Lightning Look: Shark Precision Suppressors

One of the main reasons the American firearms industry is so successful is that, with the current market energy, smaller businesses have a shot at the big time. With an influx of sales, revenue and customers, the accessory markets are allowed to innovate and bring products to market that may not be possible in more stagnant times. While I hesitate to call silencers “firearms accessories”, small manufacturers like Shark Precision are finding new solutions to current challenges.

Case in point, Shark is developing the Parasight – a clamp on sight system for pistols that uses the suppressor as the base. We’ve seen the integration of sights into silencers in the past, but to my recollection, this is the first solution that is adjustable/removeable.

I was able to talk briefly with president David Whitson (at the time he was in the hospital battling Leukemia) about his past, present and future. His responses and a quick look at his products are below.

David Whitson, President – Shark Precision:

What sets you guys apart from other manufacturers?

Quality manufacturing and quality materials . We use grade 9 and grade 5 titanium 718 inconel. Not soft commercial grade 2. We have variety of interchangeable systems for thread and Quick detach.

The Baffles seal and the suppressors are not welded at all. Everything is machined, even the tubes outside and inside to ensure straightness

All our machining done in house . We have four 7 and 9 axis machines I can do things now that I could not do before. (I started with manual lathes and mills). Now the parts go from solid bar to the finished part that drops in a parts collector in one operation.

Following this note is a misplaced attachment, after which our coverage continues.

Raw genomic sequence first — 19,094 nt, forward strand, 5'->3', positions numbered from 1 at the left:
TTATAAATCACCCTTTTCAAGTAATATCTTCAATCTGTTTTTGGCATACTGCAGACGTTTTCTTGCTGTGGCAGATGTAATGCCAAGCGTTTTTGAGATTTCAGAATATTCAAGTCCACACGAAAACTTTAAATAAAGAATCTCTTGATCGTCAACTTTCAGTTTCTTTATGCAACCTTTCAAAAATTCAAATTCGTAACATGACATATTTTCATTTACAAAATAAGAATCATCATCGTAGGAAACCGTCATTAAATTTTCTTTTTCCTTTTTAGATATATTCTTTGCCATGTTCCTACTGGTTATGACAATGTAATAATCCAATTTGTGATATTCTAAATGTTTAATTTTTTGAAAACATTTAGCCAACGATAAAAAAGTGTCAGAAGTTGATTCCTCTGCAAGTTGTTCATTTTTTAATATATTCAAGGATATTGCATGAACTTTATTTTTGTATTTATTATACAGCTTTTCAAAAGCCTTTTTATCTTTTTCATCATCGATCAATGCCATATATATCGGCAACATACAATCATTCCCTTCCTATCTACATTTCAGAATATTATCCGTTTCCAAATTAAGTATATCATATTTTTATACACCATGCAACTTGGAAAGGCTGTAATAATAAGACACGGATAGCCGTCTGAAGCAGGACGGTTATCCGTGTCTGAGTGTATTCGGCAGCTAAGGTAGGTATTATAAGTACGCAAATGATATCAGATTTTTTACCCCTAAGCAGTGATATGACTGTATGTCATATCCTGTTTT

Before I was expensive– now we are going to be more competitive. Volume without sacrificing quality.

They all are built to last baffles can be rotated like tires “if” they wear

How long have you been making silencers?

I have been making them since 2004- mostly as a precision rifle suppressor maker

This year I designed/added/reworked:

  • Parasight suppressor sights
  • 22 Frenzy (22 mag 5.7 17 hmr full auto rated)
  • 9mm and 45 hammerhead
  • Updated the 556 thresher 30 cal Shark
  • New Jaws 338 this will be a game changer in the 338 realm it will use my QD muzzle brake. It’s running now on the machines – just little larger than the one on the website

All the suppressors are serviceable, the QD mount is awesome (it is repeatable with no shift).

Where are you located?

Dallas, Texas is where my machine shop is located.

Where can people buy your cans?

I Used to sell to mostly to my old dealers and previous customers.

Now, [yet to be released company] is my partner and the main distributor. We will sell to other distributors and to dealers direct.

In the past, I would sell them as fast as I could make them. [My new partner’s] manufacturing capability is super impressive. They have been so great.

Right now we have about 3000 parts in stock, mostly needs just assembly and Cerakote. The reason for the production delay has been my battle with Leukemia.

Hammerhead 9mm:

  • Caliber : 9mm
  • Length : 7.2 in.
  • Diameter : in.
  • Weight : 15.8 oz.
  • Material : Grade 9 Seamless Titanium / 300 series stainless
  • MSRP : $TBD





SHARK .308

  • Caliber : .308
  • Length : 8.5 in.
  • Diameter : 1.5 in.
  • Weight : 15 – 19 oz.
  • Material : Titanium/Inconel
  • MSRP : $1,495


Frenzy .22LR

  • Caliber : .22LR / .22WMG / 17HMR
  • Length : 5.2 in.
  • Diameter : in.
  • Weight : 7.6 oz.
  • Material : Grade 9 Seamless Titanium
  • MSRP : $TBD


LE – Science – OSINT.
On a mission to make all of my guns as quiet as possible.
Twitter: @gunboxready
Instagram: @tfb_pete


  • Clamp-on sights for a suppressor is a freakin’ awesome idea, and one of those concepts that’s so obvious it’s bound to inspire cries of “D’oh!” across the industry. I hope Whitson had the foresight– heh— to patent the concept, and wish him Godspeed fighting The Good Fight.

    • Anonymoose

      They used to just mount them on there, but the problem then becomes indexing your can.

      • 12judges

        Anonymoose or anyone,

        Does anyone know of anybody that is making or doing modifications to 92’s installing the slide stop/lock (the special catch that prevents the automatic operation of the pistol on firing)?